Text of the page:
Procalcitonin in the Early Course Post Pediatric Cardiac Surgery

Robert Zant, MD; Christian Stocker, MD, FMH (CH), FCICM; Luregn Jan Schlapbach, MD, FCICM; Sara Mayfield, BHScNurs; Tom Karl, MD, FRACS; Andreas Schibler, MD, FMH (CH), FCICM

Disclosures

Pediatr Crit Care Med. 2016;17(7):624-629. 

In This Article

Materials and Methods

Study Design

This was a prospective single-center observational study performed at Queensland's referral center for pediatric cardiac surgery located at the Mater Children`s Hospital, Brisbane, Australia. Patients were aged 0–16 years and were included following cardiac surgery between January 1, 2013, and December 31, 2013. The study was approved by the local Institutional Review Board (Mater Health Services; HREC 2013_02). Waiver of informed consent was approved by the institutional review board.

Preoperative risk factors and risk assessment scores were prospectively assessed using Basic/Comprehensive Aristotle Complexity and Risk Adjusted Congenital Heart Surgery Scores.[8] Further preoperative risk factors were defined as mechanical ventilation prior to surgery, myocardial dysfunction, seizures, stroke or intracranial hemorrhage, necrotizing enterocolitis, and renal failure. In addition, cardiopulmonary bypass (CPB) time, aortic cross clamp time, and serum lactate at admission were prospectively collected.

All children were routinely treated for 24 hours post bypass surgery with cefazolin (25 mg/kg 8 hourly). Procalcitonin was measured in all patients at admission from operating theater to PICU, and on postoperative day 1 and 2 (POD0, POD1, and POD2, respectively) as long as the children remained in PICU. All blood samples were taken from the arterial line. Quantitative measurements of procalcitonin were performed with the Advia Centaur BRAHMS PCT-test kit (B-R-A-H-M-S AG Hennigsdorf, Germany and Siemens Medical Solutions, NY). The analytic sensitivity of this assay is 0.01 ng/mL (range, 0.01–75 ng/mL). As procalcitonin is physiologically elevated in the first 48 hours after birth, the test's adult reference range applies from day 3 after birth.[9] The results of the procalcitonin levels were not known to the treating clinicians during the stay in PICU.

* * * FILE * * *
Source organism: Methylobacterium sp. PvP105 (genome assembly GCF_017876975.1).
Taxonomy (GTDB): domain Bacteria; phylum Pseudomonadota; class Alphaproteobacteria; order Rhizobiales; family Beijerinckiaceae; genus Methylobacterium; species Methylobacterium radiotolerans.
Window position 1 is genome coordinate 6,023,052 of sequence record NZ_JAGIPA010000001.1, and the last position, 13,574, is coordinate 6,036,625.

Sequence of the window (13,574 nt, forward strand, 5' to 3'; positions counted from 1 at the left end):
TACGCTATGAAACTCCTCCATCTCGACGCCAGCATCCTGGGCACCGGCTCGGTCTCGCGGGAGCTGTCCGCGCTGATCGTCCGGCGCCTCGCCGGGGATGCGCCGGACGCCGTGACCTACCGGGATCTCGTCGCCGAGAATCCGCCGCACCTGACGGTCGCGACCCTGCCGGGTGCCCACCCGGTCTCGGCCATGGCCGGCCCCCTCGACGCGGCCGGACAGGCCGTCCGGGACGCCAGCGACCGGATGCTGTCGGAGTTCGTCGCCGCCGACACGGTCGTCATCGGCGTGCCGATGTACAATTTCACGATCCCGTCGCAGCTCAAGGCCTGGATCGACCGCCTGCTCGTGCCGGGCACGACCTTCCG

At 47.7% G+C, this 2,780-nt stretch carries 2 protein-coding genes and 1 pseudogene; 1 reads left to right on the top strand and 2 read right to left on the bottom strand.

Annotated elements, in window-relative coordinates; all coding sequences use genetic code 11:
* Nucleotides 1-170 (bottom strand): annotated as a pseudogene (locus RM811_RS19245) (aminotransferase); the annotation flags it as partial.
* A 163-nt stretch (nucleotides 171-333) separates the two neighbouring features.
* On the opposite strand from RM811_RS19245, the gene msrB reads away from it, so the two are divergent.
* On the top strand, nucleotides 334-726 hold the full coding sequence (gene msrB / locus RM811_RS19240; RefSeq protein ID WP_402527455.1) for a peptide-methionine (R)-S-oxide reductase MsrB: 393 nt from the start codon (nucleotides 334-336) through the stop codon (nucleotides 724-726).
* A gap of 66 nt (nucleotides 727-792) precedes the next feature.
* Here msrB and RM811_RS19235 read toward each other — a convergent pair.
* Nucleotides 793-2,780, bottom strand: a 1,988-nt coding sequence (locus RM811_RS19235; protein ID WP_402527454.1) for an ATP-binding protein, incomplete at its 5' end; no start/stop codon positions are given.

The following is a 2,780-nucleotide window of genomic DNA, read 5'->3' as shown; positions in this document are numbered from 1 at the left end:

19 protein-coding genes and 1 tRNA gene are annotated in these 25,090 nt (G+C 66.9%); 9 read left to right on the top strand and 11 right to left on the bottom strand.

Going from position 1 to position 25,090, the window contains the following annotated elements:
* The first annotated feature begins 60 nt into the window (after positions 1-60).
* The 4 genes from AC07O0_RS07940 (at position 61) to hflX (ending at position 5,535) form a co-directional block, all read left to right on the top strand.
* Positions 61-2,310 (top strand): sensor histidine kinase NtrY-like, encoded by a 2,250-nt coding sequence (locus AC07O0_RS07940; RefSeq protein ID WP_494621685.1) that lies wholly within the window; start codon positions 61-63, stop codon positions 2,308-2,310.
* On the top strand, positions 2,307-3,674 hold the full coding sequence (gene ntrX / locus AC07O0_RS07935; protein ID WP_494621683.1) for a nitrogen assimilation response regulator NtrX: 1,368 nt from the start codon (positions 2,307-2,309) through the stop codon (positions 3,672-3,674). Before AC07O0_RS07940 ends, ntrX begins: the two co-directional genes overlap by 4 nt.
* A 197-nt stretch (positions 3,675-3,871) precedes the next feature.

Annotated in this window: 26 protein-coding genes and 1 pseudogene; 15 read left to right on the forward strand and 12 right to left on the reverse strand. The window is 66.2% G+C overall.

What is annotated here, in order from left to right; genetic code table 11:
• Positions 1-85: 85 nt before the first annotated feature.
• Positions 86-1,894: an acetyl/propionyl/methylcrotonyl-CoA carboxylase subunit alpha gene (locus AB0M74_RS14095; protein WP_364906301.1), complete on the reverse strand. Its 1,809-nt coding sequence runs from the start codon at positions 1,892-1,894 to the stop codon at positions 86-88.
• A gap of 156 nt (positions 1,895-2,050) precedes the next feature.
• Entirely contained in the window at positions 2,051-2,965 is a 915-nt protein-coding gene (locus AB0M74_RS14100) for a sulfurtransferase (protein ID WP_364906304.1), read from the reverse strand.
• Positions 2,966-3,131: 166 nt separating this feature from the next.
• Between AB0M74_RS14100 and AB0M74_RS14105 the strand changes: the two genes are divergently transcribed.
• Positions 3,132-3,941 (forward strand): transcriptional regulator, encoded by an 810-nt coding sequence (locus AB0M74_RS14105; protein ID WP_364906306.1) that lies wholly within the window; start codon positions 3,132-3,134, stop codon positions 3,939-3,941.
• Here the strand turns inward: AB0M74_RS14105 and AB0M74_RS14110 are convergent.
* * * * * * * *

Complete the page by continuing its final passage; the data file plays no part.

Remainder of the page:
Outcome Data

A major adverse event (MAE) was defined as cardiac arrest, need for postoperative extracorporeal life support or death within 3 months of cardiac surgery. MAE were prospectively recorded as a part of internal quality control requirements. Further outcome variables included length of stay (LOS) in PICU, postoperative renal failure requiring temporary dialysis, duration on mechanical ventilation, and duration of inotropic support.

Statistical Analyses

Linear regression models in interval scaled variables and Mann-Whitney U tests in nominal-scaled variables were used for testing influence variables on procalcitonin, for testing differences in procalcitonin clearance, and for assessment of procalcitonin as a predictor of outcome. Multiple linear regression analysis was performed to determine which associations are unique to procalcitonin. Receiver operating characteristic (ROC) curves were additionally calculated to evaluate the discriminative power of procalcitonin values at admission as a predictor of outcome. Optimal cutoff values were determined by the Youden index. Mean and range and median and interquartile range are reported. All analyses were performed with IBM SPSS Statistics for Windows, version 21.0 (IBM, Armonk, NY).

Comments

3090D553-9492-4563-8681-AD288FA52ACE

processing....